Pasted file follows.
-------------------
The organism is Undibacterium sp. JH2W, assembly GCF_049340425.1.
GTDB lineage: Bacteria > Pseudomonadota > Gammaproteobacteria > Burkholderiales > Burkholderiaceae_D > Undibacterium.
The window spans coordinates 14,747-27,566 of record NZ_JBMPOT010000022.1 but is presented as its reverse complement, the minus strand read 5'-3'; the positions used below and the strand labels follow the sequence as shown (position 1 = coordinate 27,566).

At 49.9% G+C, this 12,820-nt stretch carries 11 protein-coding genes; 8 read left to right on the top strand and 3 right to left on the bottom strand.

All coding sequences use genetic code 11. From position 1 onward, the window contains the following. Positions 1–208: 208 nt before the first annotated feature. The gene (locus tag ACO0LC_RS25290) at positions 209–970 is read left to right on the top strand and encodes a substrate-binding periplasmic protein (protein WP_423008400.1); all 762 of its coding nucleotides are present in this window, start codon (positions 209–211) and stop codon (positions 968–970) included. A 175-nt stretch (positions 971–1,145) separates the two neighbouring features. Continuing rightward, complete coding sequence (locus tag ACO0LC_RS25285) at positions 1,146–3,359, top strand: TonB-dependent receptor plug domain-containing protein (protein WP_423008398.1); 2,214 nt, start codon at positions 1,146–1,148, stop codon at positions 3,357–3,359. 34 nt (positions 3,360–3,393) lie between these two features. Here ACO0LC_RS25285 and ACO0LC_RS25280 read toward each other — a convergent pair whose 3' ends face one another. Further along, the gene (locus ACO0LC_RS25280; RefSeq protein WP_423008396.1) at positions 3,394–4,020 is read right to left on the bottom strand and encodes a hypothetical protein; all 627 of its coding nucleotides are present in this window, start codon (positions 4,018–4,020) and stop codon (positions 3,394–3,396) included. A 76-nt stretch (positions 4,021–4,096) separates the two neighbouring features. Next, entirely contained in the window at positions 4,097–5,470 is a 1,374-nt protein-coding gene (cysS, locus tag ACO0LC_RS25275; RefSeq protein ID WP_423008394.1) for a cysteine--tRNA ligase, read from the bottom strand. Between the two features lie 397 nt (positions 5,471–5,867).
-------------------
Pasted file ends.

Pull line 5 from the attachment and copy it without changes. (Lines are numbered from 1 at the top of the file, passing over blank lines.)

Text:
All coding sequences use genetic code 11. From position 1 onward, the window contains the following. Positions 1–208: 208 nt before the first annotated feature. The gene (locus tag ACO0LC_RS25290) at positions 209–970 is read left to right on the top strand and encodes a substrate-binding periplasmic protein (protein WP_423008400.1); all 762 of its coding nucleotides are present in this window, start codon (positions 209–211) and stop codon (positions 968–970) included. A 175-nt stretch (positions 971–1,145) separates the two neighbouring features. Continuing rightward, complete coding sequence (locus tag ACO0LC_RS25285) at positions 1,146–3,359, top strand: TonB-dependent receptor plug domain-containing protein (protein WP_423008398.1); 2,214 nt, start codon at positions 1,146–1,148, stop codon at positions 3,357–3,359. 34 nt (positions 3,360–3,393) lie between these two features. Here ACO0LC_RS25285 and ACO0LC_RS25280 read toward each other — a convergent pair whose 3' ends face one another. Further along, the gene (locus ACO0LC_RS25280; RefSeq protein WP_423008396.1) at positions 3,394–4,020 is read right to left on the bottom strand and encodes a hypothetical protein; all 627 of its coding nucleotides are present in this window, start codon (positions 4,018–4,020) and stop codon (positions 3,394–3,396) included. A 76-nt stretch (positions 4,021–4,096) separates the two neighbouring features. Next, entirely contained in the window at positions 4,097–5,470 is a 1,374-nt protein-coding gene (cysS, locus tag ACO0LC_RS25275; RefSeq protein ID WP_423008394.1) for a cysteine--tRNA ligase, read from the bottom strand. Between the two features lie 397 nt (positions 5,471–5,867).